Noah J Nelson on Tuesday, Jan. 5th
Today Recode reported that Twitter is looking into raising the limits on Tweets from 140 characters to 10,000 characters. Which promptly led to a hell of a lot of Twitter users asking: why? What’s the point of Twitter if not short and punchy interchanges.
Of course it is a little more complicated than a simple raising of the “speed limit.” The first 140 would be visible, according to Recode, and the rest would be behind a cut. Essentially turning Twitter into a really limited blogging platform.
This still misses the point of what makes Twitter cool. It would also lead to even more headaches as people complained about each other only reading the “headline” as opposed to reading the “whole tweet.” Which would surely be countered with folks calling the first 140 the Tweet and the rest an “article.”
You can see why Twitter is doing this. They are scared of Facebook’s power with instant articles. On one level they should be, but copying Facebook isn’t going to make Twitter stronger. It won’t attract people away from Facebook. It will only make current Twitter users who are also stuck in Facebook land thanks to the legion of friends and family who won’t climb out of the walled garden wonder why they are bothering to leave its confines themselves.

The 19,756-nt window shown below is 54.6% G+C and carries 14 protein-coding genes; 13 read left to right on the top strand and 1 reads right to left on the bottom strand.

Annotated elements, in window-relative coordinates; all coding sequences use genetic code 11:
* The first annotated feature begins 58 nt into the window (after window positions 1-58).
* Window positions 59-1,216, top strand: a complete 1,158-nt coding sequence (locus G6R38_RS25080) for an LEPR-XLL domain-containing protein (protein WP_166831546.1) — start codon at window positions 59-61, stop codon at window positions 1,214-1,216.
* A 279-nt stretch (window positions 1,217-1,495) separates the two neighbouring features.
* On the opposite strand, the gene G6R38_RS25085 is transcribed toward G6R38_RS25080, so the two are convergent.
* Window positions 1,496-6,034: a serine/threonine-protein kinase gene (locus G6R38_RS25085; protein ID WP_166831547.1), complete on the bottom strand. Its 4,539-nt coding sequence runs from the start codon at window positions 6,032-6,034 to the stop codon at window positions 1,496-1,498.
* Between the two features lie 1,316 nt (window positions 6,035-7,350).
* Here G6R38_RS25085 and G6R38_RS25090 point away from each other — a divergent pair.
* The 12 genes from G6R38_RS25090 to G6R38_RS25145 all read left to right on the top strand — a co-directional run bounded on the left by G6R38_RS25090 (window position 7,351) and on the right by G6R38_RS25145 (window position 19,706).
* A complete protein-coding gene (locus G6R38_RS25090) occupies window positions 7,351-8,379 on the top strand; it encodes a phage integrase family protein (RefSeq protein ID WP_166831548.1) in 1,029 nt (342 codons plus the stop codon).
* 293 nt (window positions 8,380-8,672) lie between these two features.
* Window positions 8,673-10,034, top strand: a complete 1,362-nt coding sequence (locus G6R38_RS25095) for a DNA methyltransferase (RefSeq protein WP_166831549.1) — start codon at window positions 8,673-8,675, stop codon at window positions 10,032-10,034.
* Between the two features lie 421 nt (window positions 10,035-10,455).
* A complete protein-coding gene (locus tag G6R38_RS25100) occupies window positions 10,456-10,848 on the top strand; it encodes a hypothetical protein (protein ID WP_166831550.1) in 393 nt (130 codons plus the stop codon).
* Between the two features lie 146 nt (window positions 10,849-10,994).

Not that there doesn’t need to be some change.
So here are some low-hanging fruit ideas about what Twitter can do to play with the 140 character limit without breaking the magic of the world’s fastest social media network.
You will quickly see they all have a shared theme.
- Have links not count against the total. You could limit usage to one link per tweet, but shave off the characters that count against the total. Same goes for quoted tweets, the only really solid idea to come out of Twitter last year. (Sorry, Moments team.)
- Have images not count against the total. Again: limit it to one image, but this would provide more room for expression.
- Have the first (or first couple) of @-replys not count against the total.
- Let up to three hashtags not count against the total.
Effectively this would make all of the usernames, hashtags, images, and links into metadata. Conceptually this would frame the message of a tweet as the content and everything else as the stuff around the tweet supporting the message.
This is low hanging fruit, and doesn’t require a world full of blog posts hidden behind “read more” cuts. If they still want to create an “Instant Articles” like product just do that. Create a separate product that brings up full articles at top speed/pre-loads them. Whatever the mojo is. Just don’t embrace those conceptually as tweets.
All this still doesn’t deal with the hellstorm of harassment that anonymous accounts are capable of drumming up. Finding ways to make people more accountable for their behavior within the community, or for ways to let people create semi-private spaces to discuss things without leaving the Twitter platform are still targets the company should be pursuing. Because it’s not Facebook that Twitter should be worrying about, but companies like Snapchat where people have begun performing their lives for each other the way they used to do on Twitter.